LSM Newswire

Thursday, May 1, 2014

Lan Weiwei: Creating a bridge between ancient and modern times, joining the East and the West

Toronto, April 29, 2014 - Following her successful Toronto debut with New Music Concerts in 2007, artistic director Robert Aitken is pleased to announce that pipa virtuoso Lan Weiwei (in Chinese 兰维薇) will return for two events in May. She will give a solo recital at Gallery 345 on May 17 as a fundraiser for New Music Concerts, and will be the featured soloist in NEW BEIJING- NMC’s contribution to the inaugural 21C Music Festival hosted by the Royal Conservatory of Music on May 21 in Mazzoleni Hall. Lan was born in Sichuan, China in 1980. 

Over the course of her 20-year long career, she has won a multitude of prizes since childhood and is currently considered one of the foremost pipa players in China. In recent years, Lan has been invited to perform in Germany, Belgium, Switzerland, Austria, Mongolia, Azerbaijan, Estonia, Canada, Mexico, Vietnam and Indonesia, to only name a few.

The Chinese pipa, a four-string plucked lute, descends from West and Central Asian prototypes and appeared in China during the Northern Wei dynasty (386–534). Traveling over ancient trade routes, it brought not only a new sound but also new repertoires and musical theory. Originally it was held horizontally like a guitar and its twisted silk strings were plucked with a large triangular plectrum held in the right hand. The word pipa describes the plectrum's plucking strokes: pi, "to play forward," pa, "to play backward." During the Tang dynasty (618–906), musicians gradually began using their fingernails to pluck the strings, and to hold the instrument in a more upright position. First thought to be a foreign and somewhat improper instrument, it soon won favor in court ensembles but today it is well known as a solo instrument whose repertoire is a virtuosic and programmatic style that may evoke images of nature or battle.  Source:

From the very start of her artistic career Lan Weiwei has dedicated herself to introducing the traditional and folk music of China to the Western world. In addition, she has an intense passion for playing contemporary music written for her instrument – solo pieces, ensemble music and concertos with symphony orchestra etc. She has collaborated with numerous orchestras in China and has been a featured soloist in Taipei, Estonia, Freiburg and Toronto. Through her pipa music has become a bridge between ancient and modern times as well as between the East and the West. Lan teaches at the Central Conservatory of Music in Beijing, China where she also directs the contemporary music program.

New Music Concerts is very proud to have been invited to perform the opening concert of the inaugural 21C Music Festival.  For this occasion, NMC has commissioned new works featuring pipa by Beijing composers Guoping Jia andXiaoyong Chen with the financial support of The Royal Conservatory and Roger D. Moore.

Jia (b.1963) completed his music studies at the Shanxi Jin opera academy in Taiyuan in 1984 and later attended the Central Conservatory in Beijing. From 1994 to 1998 he studied composition at the Stuttgart Musikhochschule and participated in the 1996 Darmstadt festival. Since 1998 he has been professor of composition and analysis at the Central Conservatory in Beijing. Chen (b.1955) also studied composition at the Central Conservatory in Beijing and later under György Ligeti in Hamburg. He celebrated his European debut as a composer in 1987 at the Donaueschingen Music Days and he belongs to a small group of Chinese composers who have aroused great attention on an international scale. In 2010 Chen was appointed Guest Professor of New Music, Composition and Chinese Musical Culture at the Academy of Music and Theatre in Hamburg. The concert will also include a selection of works for solo pipa and Toronto composer Alexina Louie’s Imaginary Opera commissioned by the Montréal Nouvelles Musiques festival where it was first performed by Ensemble Court-Circuit in 2004. These ‘scenes from an imaginary opera’ (an imagined ghost opera) reveal my long-standing pre-occupation with an integration of Eastern and Western approaches in my music”, explains Louie.  “Much of my music develops from the philosophy of (extreme) contrast and balance rooted in the principles of Yin and Yang”.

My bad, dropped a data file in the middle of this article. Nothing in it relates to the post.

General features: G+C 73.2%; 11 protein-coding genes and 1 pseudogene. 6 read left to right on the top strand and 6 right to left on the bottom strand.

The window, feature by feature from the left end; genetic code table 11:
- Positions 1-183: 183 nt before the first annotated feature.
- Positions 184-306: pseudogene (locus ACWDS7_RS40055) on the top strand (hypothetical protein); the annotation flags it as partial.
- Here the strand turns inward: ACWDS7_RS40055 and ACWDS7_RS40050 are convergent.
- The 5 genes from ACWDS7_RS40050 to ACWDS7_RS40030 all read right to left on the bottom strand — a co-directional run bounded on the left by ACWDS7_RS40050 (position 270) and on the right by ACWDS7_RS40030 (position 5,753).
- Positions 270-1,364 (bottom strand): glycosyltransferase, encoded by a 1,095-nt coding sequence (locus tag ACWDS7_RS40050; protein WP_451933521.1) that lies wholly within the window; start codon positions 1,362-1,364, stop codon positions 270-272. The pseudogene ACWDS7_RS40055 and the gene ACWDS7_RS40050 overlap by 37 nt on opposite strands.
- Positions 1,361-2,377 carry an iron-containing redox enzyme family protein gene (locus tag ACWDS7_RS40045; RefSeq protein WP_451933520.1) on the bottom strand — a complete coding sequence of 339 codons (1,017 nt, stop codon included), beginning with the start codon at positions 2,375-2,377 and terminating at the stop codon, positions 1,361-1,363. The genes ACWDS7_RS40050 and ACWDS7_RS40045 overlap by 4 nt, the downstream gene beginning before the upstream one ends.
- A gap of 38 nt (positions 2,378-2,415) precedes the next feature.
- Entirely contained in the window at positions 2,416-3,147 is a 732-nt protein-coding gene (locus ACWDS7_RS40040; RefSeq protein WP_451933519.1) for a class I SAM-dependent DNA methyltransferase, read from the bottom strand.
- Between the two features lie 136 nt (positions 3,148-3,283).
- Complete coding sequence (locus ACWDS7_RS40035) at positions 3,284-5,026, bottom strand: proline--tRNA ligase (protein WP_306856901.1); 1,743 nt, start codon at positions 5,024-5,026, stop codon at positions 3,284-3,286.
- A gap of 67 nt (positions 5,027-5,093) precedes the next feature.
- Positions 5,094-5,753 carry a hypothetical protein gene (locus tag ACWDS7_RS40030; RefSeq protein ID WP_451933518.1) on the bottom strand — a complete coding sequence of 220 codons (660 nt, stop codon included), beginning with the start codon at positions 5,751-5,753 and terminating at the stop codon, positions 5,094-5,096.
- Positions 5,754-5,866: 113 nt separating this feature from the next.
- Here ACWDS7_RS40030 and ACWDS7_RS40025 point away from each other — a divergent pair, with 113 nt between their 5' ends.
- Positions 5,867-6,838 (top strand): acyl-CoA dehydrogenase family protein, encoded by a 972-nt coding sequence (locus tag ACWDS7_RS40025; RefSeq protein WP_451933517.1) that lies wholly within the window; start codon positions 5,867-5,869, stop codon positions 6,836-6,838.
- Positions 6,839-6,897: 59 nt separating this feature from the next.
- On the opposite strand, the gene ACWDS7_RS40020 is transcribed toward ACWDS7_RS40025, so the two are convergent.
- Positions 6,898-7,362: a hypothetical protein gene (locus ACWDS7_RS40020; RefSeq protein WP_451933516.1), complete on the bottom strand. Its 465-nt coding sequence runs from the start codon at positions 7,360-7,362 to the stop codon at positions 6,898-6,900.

Hosted by the Royal Conservatory of Music, the inaugural 21C Music Festivaltakes place May 21-25, 2014. Today’s most innovative and fearless musicians and composers bring fresh new sounds and ideas at the newly minted festival. Festival passes, tickets, and information: visit:

An Intimate Evening with Lan Weiwei: Saturday May 17 at 7:30 at Gallery 345, Toronto
A performance to benefit New Music Concerts featuring traditional, folkloric and contemporary music for solo pipa plus a sneak preview of a Roger D. Moore commission for pipa and flute by Xiaoyong Chen. Lan Weiwei, pipa;
Robert Aitken, flute.
Gallery 345, 345 Sorauren Ave. 416-961-9594.
Tickets $100 ($150 for two) include fine food and complimentary beverages, with charitable receipt. Doors Open at 7:30, Festivities Commence at 8:00.

New Beijing: Wednesday May 21 at 8:00PM at Mazzoleni Hall
Inaugurating the 21C Music Festival at The Royal Conservatory
New Music Concerts at 21C Music Festival: New Beijing with Lan Weiwei. Guoping Jia: New Work; Xiaoyong Chen: Talking through DistanceEvapora; Alexina Louie:Imaginary Opera; works for solo pipa. Lan Weiwei, pipa;
Robert Aitken, flute and direction; New Music Concerts Ensemble. Mazzoleni Concert Hall in Ihnatowycz Hall, 273 Bloor St. West. 416-408-0208. Illuminating Introduction at 7:15.
For tickets: $32; $25 (senior/arts worker), please visit:

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